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4-27-06 Chapter 34 Pages 671-700

4-27-06 Chapter 34 Pages 671-700

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4-27-06 Chapter 34 Pages 671-700

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  1. 4-27-06Chapter 34Pages 671-700 Vertebrates

  2. Overview: Half a Billion Years of Backbones By the end of the Cambrian period, some 540 million years ago an astonishing variety of animals inhabited Earth’s oceans One of these types of animals gave rise to vertebrates, a successful group that all of you are aware of.

  3. Figure 34.1 The animals called vertebrates • Get their name from vertebrae, the series of bones that make up the backbone • There are approximately 52,000 species of vertebrates • Which include the largest organisms ever to live on the Earth

  4. Vertebrates are a subphylum of the phylum Chordata Chordates have a notochord and a dorsal, hollow nerve cord Chordates are bilaterian animals that belong to the clade of animals known as Deuterostomia Two groups of invertebrate deuterostomes, the urochordates and cephalochordates are more closely related to vertebrates than to invertebrates Chordate Characteristics

  5. Chordates Craniates Vertebrates Gnathostomes Osteichthyans Lobe-fins Tetrapods Amniotes Echinodermata(sister group to chordates) Chondrichthyes(sharks, rays, chimaeras) Cephalaspidomorphi(lampreys) Amphibia(frogs, salamanders) Cephalochordata(lancelets) Reptilia(turtles, snakes,crocodiles, birds) Actinopterygii(ray-finned fishes) Urochordata(tunicates) Actinistia(coelacanths) Dipnoi(lungfishes) Myxini(hagfishes) Mammalia(mammals) Milk Amniotic egg Legs Lobed fins Lungs or lung derivatives Jaws, mineralized skeleton Vertebral column Head Brain Notochord Ancestral deuterostome Figure 34.2 • A hypothetical phylogeny of chordates

  6. Dorsal,hollownerve cord Brain Notochord Musclesegments Mouth Anus Pharyngealslits or clefts Muscular,post-anal tail Figure 34.3 Derived Characters of Chordates All chordates share a set of derived characters although some species possess some of these traits only during embryonic development

  7. Notochord • The notochord • Is a longitudinal, flexible rod located between the digestive tube and the nerve cord • Provides skeletal support throughout most of the length of primitive chordates (lancelet and hagfish) • In most vertebrates, a more complex, jointed skeleton develops • And the adult retains only remnants of the embryonic notochord which are the fluid filled cartilaginous discs between the centra of the vertebrae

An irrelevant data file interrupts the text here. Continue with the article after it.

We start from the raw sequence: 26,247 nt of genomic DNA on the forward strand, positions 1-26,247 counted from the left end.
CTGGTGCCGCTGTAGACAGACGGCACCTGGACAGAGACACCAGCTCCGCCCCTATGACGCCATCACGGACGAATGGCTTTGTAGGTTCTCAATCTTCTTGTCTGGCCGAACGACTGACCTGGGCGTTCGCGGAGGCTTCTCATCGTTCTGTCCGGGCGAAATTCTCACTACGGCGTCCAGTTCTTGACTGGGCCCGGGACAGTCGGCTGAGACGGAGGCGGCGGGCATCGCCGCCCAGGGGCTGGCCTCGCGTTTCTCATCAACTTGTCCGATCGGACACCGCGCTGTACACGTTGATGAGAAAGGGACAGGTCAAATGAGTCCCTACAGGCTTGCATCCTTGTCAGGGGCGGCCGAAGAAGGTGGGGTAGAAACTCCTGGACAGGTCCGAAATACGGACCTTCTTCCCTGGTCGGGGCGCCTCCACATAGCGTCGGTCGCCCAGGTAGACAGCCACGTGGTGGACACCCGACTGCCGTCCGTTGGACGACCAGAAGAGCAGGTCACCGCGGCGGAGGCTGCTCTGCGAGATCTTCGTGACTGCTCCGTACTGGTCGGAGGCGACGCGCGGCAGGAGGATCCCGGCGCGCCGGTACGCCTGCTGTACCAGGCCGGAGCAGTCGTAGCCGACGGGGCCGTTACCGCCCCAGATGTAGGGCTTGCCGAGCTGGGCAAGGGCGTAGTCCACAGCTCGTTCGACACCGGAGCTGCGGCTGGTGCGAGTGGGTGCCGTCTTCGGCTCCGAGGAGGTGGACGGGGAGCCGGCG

8. Dorsal, Hollow Nerve Cord • The nerve cord of a chordate embryo • Develops from a plate of ectoderm (neural plate) that rolls into a tube dorsal to the notochord • Develops into the central nervous system: the brain and the spinal cord

  9. Pharyngeal Slits or Clefts • In most chordates, grooves in the pharynx called pharyngeal clefts develop into slits that open to the outside of the body • These pharyngeal slits • Function as suspension-feeding structures in many invertebrate chordates by trapping food particles • Cartilagenous separations between gill slits (gill bars) • Are modified for gas exchange in aquatic vertebrates (gill bars between slits develop gills) • Develop into parts of the ear, head, and neck in terrestrial vertebrates

  10. Muscular, Post-Anal Tail • Chordates have a tail extending posterior to the anus • Although in many species it is lost during embryonic development • The chordate tail contains skeletal elements and muscles • And it provides much of the propelling force in many aquatic species that swim (fishes, reptiles and some amphibians)

  11. Invertebrate Chordates • Tunicates, subphylum Urochordata • Belong to the deepest-branching lineage of chordates • Adults are marine suspension feeders commonly called sea squirts, and lack most chordate characters. It is the larval form of this subphylum that resemble the lancelot which is the common example of an early chordate